MANILA — The Philippines has taken the opportunity to highlight its milestones in the agri-fishery trade as well as the country’s initiatives for Southeast Asia’s economic integration by 2015 as it hosts Southeast Asia’s largest food exhibition to date at the World Trade Center in Pasay City.
The SIAL ASEAN food market was organized for the first time in Manila by Paris-based Salon International de l’Agroalimentaire (SIAL) and is being held alongside the Manila Food and Beverage Expo (MAFBEX) from June 11-13.
The event boasts of over 500 exhibitors from 20 countries worldwide and is expected to draw 15,000 visitors from all over Asia.
Agriculture Secretary Proceso Alcala said the three-day event would give opportunity for the country’s food, agriculture and agribusiness industries to pitch in their export products to the world.
“The Philippines will also take advantage of the event to showcase the World Bank-funded Philippine Rural Development Program (PRDP) that aims to put up market-oriented interventions in rural areas throughout the country,” he said.
The government, under its Philippine Development Plan 2011-2016, has identified investments in food and agriculture as a major imperative as it works to achieve food security, raise quality of life in rural areas and sustain economic prosperity.
Alcala said the PRDP, which is under the auspices of the Department of Agriculture, is a six-year program that aims to achieve just that.
Its major components include local planning, infrastructure development, agro-industrial enterprise development and program support in order to increase rural incomes and enhance farm and fishery productivity in preparation to the ASEAN integration.
“The SIAL ASEAN is a good venue to introduce the PRDP to the public and for various agri-fisheries stakeholders to network and exchange ideas on agri-entreprenuership,” Alcala said.
“This is also an opportunity for local agri-entreprenuers to witness various practices in food production, processing and trading in different countries while at the same time promoting their products to foreign investors,” he added.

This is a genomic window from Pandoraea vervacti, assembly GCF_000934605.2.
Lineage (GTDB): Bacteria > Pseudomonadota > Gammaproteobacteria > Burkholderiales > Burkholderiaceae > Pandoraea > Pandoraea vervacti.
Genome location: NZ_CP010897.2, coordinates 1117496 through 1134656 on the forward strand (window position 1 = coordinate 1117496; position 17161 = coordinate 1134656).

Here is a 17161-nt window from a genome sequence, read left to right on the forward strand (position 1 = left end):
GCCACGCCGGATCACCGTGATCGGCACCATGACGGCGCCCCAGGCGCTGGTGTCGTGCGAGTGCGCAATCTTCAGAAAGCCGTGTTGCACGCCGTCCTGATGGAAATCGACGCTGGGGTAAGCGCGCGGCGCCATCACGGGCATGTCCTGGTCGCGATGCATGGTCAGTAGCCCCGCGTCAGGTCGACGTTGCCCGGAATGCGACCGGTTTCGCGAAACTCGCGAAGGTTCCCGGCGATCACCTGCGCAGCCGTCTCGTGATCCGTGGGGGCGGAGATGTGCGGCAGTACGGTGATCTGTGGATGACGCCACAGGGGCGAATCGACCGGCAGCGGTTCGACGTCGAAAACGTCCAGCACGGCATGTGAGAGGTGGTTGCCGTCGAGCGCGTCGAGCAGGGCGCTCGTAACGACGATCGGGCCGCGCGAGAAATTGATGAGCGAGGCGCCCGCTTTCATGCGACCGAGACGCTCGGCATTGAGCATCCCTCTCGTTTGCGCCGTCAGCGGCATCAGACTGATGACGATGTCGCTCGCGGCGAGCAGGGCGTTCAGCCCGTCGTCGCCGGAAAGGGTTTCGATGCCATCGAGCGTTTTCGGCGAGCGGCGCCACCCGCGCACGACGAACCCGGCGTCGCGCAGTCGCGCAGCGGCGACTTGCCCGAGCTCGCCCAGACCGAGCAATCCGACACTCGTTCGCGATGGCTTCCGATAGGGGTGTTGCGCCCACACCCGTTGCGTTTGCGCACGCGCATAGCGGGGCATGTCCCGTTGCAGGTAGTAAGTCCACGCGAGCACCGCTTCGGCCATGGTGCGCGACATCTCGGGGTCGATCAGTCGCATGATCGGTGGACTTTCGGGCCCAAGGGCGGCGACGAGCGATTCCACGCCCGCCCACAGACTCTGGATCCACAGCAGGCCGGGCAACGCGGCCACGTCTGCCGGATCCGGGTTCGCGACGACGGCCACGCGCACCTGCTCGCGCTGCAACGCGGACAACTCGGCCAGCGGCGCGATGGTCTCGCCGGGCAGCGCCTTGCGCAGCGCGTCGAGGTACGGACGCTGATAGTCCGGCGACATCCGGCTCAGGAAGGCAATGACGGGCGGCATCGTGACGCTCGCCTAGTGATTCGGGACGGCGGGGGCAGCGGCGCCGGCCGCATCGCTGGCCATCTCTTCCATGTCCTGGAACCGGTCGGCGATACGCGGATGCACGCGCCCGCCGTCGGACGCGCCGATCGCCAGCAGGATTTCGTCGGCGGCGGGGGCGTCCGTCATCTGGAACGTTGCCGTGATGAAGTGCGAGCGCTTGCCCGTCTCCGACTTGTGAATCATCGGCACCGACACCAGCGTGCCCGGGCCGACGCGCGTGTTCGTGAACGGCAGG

Meanwhile, SIAL ASEAN organizers said the 10-member ASEAN is a market with high potentials: it contains 10 percent of the world population and has 618 million consumers; it is the European Union’s third largest trading partner; has a combined gross domestic product (GDP) growth rate of 5.8 percent per year; and a rising middle class whose GDP per person has tripled from 1994 to 2011.
Alcala said that Philippine agriculture is one of the major contributions of the country to the ASEAN growth and said that the ongoing SIAL ASEAN event is proof of the country’s own high potentials in international trade.
Data from the Philippine Statistics Authority (PSA) revealed that the country’s agricultural exports last year increased by 25 percent, from USD 5.04 billion in 2012 to USD 6.32 billion in 2013.
Coconut oil remained the biggest export earner at USD 950.55 million, followed by fresh bananas (USD 911.75 million), tuna (USD 664.86 million), and pineapple and pineapple products (USD 416.8 million).
During the same period, the country successfully reduced its agricultural trade deficit by 52.6 percent – from USD 3.13 billion in 2012 to USD 1.48 billion in 2013 – as exports soared while imports dropped.
PSA data showed that farm and fishery imports from January to December of last year fell by 4.5 percent to US.8 billion.
“For a country that derives a significant part of its export earnings from agricultural commodities, SIAL ASEAN is a vote of confidence about the potential and prevailing dynamism of Philippine agriculture,” Alcala said.